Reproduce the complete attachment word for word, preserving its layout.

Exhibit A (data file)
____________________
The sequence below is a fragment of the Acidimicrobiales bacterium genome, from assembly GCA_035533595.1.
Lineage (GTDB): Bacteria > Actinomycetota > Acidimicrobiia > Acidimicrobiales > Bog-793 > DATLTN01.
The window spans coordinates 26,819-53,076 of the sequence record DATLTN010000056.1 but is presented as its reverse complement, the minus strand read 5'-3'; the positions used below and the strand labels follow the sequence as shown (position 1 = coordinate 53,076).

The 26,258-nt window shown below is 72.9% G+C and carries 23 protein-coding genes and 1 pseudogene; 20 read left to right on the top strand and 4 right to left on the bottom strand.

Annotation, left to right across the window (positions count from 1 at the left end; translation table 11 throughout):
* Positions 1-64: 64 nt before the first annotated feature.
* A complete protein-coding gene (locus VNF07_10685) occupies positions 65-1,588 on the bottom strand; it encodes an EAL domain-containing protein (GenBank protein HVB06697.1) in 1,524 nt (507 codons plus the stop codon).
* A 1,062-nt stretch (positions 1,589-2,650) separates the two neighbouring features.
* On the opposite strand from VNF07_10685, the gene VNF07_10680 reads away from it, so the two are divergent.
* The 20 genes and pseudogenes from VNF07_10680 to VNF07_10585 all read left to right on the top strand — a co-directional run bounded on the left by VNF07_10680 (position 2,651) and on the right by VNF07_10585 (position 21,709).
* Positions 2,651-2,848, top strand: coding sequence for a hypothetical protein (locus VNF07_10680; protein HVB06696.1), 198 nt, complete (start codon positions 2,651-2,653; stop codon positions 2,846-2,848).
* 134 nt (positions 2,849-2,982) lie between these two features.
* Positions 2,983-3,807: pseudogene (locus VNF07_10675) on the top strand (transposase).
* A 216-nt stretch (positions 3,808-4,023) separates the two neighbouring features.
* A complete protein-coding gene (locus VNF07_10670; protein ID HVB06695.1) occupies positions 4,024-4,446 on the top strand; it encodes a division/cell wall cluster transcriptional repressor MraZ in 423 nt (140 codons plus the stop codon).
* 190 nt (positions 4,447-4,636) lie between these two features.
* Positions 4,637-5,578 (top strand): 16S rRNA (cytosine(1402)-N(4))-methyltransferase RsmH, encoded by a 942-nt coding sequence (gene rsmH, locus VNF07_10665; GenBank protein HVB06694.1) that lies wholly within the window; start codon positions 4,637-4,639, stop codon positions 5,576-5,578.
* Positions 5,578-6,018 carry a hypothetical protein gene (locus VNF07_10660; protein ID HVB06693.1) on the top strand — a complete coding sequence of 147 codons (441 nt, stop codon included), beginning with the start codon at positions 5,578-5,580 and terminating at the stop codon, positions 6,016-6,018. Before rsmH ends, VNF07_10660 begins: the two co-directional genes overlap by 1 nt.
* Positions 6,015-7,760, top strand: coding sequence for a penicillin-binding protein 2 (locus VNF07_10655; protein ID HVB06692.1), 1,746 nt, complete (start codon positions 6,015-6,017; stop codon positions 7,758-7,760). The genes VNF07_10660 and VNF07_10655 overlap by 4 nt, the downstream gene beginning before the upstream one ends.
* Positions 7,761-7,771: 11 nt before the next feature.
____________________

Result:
The sequence below is a fragment of the Acidimicrobiales bacterium genome, from assembly GCA_035533595.1.
Lineage (GTDB): Bacteria > Actinomycetota > Acidimicrobiia > Acidimicrobiales > Bog-793 > DATLTN01.
The window spans coordinates 26,819-53,076 of the sequence record DATLTN010000056.1 but is presented as its reverse complement, the minus strand read 5'-3'; the positions used below and the strand labels follow the sequence as shown (position 1 = coordinate 53,076).

The 26,258-nt window shown below is 72.9% G+C and carries 23 protein-coding genes and 1 pseudogene; 20 read left to right on the top strand and 4 right to left on the bottom strand.

Annotation, left to right across the window (positions count from 1 at the left end; translation table 11 throughout):
* Positions 1-64: 64 nt before the first annotated feature.
* A complete protein-coding gene (locus VNF07_10685) occupies positions 65-1,588 on the bottom strand; it encodes an EAL domain-containing protein (GenBank protein HVB06697.1) in 1,524 nt (507 codons plus the stop codon).
* A 1,062-nt stretch (positions 1,589-2,650) separates the two neighbouring features.
* On the opposite strand from VNF07_10685, the gene VNF07_10680 reads away from it, so the two are divergent.
* The 20 genes and pseudogenes from VNF07_10680 to VNF07_10585 all read left to right on the top strand — a co-directional run bounded on the left by VNF07_10680 (position 2,651) and on the right by VNF07_10585 (position 21,709).
* Positions 2,651-2,848, top strand: coding sequence for a hypothetical protein (locus VNF07_10680; protein HVB06696.1), 198 nt, complete (start codon positions 2,651-2,653; stop codon positions 2,846-2,848).
* 134 nt (positions 2,849-2,982) lie between these two features.
* Positions 2,983-3,807: pseudogene (locus VNF07_10675) on the top strand (transposase).
* A 216-nt stretch (positions 3,808-4,023) separates the two neighbouring features.
* A complete protein-coding gene (locus VNF07_10670; protein ID HVB06695.1) occupies positions 4,024-4,446 on the top strand; it encodes a division/cell wall cluster transcriptional repressor MraZ in 423 nt (140 codons plus the stop codon).
* 190 nt (positions 4,447-4,636) lie between these two features.
* Positions 4,637-5,578 (top strand): 16S rRNA (cytosine(1402)-N(4))-methyltransferase RsmH, encoded by a 942-nt coding sequence (gene rsmH, locus VNF07_10665; GenBank protein HVB06694.1) that lies wholly within the window; start codon positions 4,637-4,639, stop codon positions 5,576-5,578.
* Positions 5,578-6,018 carry a hypothetical protein gene (locus VNF07_10660; protein ID HVB06693.1) on the top strand — a complete coding sequence of 147 codons (441 nt, stop codon included), beginning with the start codon at positions 5,578-5,580 and terminating at the stop codon, positions 6,016-6,018. Before rsmH ends, VNF07_10660 begins: the two co-directional genes overlap by 1 nt.
* Positions 6,015-7,760, top strand: coding sequence for a penicillin-binding protein 2 (locus VNF07_10655; protein ID HVB06692.1), 1,746 nt, complete (start codon positions 6,015-6,017; stop codon positions 7,758-7,760). The genes VNF07_10660 and VNF07_10655 overlap by 4 nt, the downstream gene beginning before the upstream one ends.
* Positions 7,761-7,771: 11 nt before the next feature.